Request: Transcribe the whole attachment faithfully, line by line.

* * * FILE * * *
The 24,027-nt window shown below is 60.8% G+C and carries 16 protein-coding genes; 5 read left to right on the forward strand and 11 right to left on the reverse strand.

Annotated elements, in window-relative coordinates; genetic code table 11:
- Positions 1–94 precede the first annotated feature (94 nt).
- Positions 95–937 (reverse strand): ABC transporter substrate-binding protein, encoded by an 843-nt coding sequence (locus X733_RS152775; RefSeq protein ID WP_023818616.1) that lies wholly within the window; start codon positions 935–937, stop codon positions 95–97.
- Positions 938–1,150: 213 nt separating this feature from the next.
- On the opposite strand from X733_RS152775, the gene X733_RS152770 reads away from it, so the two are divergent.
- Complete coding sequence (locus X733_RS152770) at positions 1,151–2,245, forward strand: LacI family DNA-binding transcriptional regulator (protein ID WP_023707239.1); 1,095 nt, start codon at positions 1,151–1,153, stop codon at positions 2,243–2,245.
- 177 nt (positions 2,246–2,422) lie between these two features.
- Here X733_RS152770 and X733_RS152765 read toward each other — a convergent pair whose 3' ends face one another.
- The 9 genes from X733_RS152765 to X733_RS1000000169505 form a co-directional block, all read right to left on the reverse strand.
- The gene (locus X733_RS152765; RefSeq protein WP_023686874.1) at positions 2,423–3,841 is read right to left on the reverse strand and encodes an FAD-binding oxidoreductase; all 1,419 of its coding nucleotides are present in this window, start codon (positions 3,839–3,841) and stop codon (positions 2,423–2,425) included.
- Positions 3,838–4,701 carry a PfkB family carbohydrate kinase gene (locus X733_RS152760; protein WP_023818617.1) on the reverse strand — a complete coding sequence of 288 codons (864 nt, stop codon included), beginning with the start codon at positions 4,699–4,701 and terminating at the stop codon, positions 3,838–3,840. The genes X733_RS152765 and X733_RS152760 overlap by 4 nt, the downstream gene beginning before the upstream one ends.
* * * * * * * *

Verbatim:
The 24,027-nt window shown below is 60.8% G+C and carries 16 protein-coding genes; 5 read left to right on the forward strand and 11 right to left on the reverse strand.

Annotated elements, in window-relative coordinates; genetic code table 11:
- Positions 1–94 precede the first annotated feature (94 nt).
- Positions 95–937 (reverse strand): ABC transporter substrate-binding protein, encoded by an 843-nt coding sequence (locus X733_RS152775; RefSeq protein ID WP_023818616.1) that lies wholly within the window; start codon positions 935–937, stop codon positions 95–97.
- Positions 938–1,150: 213 nt separating this feature from the next.
- On the opposite strand from X733_RS152775, the gene X733_RS152770 reads away from it, so the two are divergent.
- Complete coding sequence (locus X733_RS152770) at positions 1,151–2,245, forward strand: LacI family DNA-binding transcriptional regulator (protein ID WP_023707239.1); 1,095 nt, start codon at positions 1,151–1,153, stop codon at positions 2,243–2,245.
- 177 nt (positions 2,246–2,422) lie between these two features.
- Here X733_RS152770 and X733_RS152765 read toward each other — a convergent pair whose 3' ends face one another.
- The 9 genes from X733_RS152765 to X733_RS1000000169505 form a co-directional block, all read right to left on the reverse strand.
- The gene (locus X733_RS152765; RefSeq protein WP_023686874.1) at positions 2,423–3,841 is read right to left on the reverse strand and encodes an FAD-binding oxidoreductase; all 1,419 of its coding nucleotides are present in this window, start codon (positions 3,839–3,841) and stop codon (positions 2,423–2,425) included.
- Positions 3,838–4,701 carry a PfkB family carbohydrate kinase gene (locus X733_RS152760; protein WP_023818617.1) on the reverse strand — a complete coding sequence of 288 codons (864 nt, stop codon included), beginning with the start codon at positions 4,699–4,701 and terminating at the stop codon, positions 3,838–3,840. The genes X733_RS152765 and X733_RS152760 overlap by 4 nt, the downstream gene beginning before the upstream one ends.